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At that time he was not an educated man, although years after, when visiting him at his magnificent house at Girard, Pa., I found that he had a well-stocked private library, and he had certainly become an exceedingly well-read man.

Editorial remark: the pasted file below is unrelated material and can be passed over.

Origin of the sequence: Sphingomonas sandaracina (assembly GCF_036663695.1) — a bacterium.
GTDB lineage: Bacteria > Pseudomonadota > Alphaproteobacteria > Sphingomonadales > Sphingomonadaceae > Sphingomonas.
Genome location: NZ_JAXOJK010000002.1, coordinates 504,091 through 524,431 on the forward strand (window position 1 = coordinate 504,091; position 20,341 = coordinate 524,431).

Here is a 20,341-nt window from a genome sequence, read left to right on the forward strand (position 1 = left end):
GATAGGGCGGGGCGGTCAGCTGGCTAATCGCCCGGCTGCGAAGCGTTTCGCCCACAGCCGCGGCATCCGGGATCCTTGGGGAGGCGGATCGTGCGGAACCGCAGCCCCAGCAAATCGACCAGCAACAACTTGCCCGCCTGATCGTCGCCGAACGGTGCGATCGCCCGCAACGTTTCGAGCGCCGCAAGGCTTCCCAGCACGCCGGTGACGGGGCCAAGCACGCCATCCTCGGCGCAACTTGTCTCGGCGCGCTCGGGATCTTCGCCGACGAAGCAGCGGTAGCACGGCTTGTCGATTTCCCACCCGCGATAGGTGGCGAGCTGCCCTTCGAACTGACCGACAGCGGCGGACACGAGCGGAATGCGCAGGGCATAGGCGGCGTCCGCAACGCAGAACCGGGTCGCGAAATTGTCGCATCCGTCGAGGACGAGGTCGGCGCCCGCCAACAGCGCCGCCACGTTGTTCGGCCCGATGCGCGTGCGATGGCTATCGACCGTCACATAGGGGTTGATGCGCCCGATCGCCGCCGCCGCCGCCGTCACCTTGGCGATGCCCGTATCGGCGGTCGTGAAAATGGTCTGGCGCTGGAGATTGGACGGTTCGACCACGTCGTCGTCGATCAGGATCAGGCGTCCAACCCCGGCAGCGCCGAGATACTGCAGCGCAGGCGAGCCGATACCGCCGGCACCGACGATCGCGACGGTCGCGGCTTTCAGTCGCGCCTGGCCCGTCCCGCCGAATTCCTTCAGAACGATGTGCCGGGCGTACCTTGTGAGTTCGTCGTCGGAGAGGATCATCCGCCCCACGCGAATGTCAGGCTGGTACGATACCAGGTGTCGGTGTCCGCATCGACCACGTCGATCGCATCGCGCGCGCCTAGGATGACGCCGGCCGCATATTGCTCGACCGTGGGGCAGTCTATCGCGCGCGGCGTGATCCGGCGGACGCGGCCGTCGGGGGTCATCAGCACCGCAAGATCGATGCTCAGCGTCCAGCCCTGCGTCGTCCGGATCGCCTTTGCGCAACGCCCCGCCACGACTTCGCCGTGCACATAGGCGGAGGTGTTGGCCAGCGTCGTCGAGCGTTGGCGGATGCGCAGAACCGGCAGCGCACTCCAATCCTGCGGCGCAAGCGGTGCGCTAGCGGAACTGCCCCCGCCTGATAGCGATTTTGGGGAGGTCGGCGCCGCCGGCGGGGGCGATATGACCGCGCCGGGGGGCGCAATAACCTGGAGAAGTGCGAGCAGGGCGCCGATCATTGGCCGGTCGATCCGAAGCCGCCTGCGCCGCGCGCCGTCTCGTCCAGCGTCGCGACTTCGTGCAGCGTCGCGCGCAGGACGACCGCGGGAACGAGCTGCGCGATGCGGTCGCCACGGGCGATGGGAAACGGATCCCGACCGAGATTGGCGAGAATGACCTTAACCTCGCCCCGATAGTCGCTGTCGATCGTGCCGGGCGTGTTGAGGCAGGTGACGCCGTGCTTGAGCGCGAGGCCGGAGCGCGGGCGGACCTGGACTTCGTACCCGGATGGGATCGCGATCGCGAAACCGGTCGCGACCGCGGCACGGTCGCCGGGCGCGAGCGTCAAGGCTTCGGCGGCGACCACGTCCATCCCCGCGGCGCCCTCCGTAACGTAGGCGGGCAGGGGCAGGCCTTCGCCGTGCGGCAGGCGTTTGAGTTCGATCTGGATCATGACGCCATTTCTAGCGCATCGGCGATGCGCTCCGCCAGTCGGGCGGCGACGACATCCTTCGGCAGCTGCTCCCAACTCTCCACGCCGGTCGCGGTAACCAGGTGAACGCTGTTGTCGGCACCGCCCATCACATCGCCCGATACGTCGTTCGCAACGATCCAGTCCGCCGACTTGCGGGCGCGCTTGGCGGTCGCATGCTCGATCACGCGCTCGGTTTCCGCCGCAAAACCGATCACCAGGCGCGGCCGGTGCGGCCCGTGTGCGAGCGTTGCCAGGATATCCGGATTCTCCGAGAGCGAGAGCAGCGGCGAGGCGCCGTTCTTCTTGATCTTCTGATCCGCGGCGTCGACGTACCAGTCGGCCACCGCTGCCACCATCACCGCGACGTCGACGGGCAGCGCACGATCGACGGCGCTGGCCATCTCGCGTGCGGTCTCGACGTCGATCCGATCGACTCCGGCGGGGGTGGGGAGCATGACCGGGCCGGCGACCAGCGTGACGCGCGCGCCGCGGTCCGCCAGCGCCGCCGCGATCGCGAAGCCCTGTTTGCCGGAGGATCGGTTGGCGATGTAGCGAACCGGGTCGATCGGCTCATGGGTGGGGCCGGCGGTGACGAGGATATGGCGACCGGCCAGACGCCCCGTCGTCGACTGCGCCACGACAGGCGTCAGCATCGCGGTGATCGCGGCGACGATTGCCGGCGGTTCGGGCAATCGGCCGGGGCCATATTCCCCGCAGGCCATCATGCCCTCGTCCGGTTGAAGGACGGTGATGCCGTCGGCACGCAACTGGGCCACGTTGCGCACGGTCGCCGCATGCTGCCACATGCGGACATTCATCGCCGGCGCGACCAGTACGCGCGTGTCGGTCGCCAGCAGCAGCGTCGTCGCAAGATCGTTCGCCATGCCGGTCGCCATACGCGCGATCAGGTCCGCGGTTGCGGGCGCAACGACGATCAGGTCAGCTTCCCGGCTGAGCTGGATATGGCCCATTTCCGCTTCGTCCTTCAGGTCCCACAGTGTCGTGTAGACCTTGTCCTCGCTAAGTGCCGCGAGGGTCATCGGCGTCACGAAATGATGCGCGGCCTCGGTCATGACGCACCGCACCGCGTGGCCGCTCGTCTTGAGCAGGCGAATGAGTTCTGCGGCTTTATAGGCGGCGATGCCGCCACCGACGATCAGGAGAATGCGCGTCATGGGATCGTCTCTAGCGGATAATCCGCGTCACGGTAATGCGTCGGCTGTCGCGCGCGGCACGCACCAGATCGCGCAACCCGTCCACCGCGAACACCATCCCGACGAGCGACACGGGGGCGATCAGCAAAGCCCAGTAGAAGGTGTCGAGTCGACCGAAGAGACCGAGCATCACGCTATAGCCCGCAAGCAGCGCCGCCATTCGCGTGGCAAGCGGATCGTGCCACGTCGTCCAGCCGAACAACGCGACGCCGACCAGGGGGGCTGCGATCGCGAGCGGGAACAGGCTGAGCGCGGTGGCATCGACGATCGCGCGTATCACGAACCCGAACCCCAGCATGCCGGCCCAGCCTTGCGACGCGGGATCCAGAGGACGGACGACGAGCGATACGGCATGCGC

My last experience with Dan Rice when he was in the circus business was at Elkhart, Ind. It was a very stormy day during the war. The weather was too windy to permit the hoisting of the usual flags, and one pompous young fellow, inflated with conceit, appointed himself a committee and visited Dan, demanding that the flags be hoisted. He charged that Dan had made secession speeches in the South. With an ugly mob at his heels the fellow declared that if the flags were not hoisted he would burn the whole outfit. Dan truthfully told the crowd that he had already erected, at Girard, Pa., a monument to the Union soldiers; that he owned more flags than the whole city of Elkhart, and that he would show them if they desired; but he absolutely refused to hoist a stitch of bunting upon such a demand. Threats and arguments were alike powerless to move him from his stand. I thought him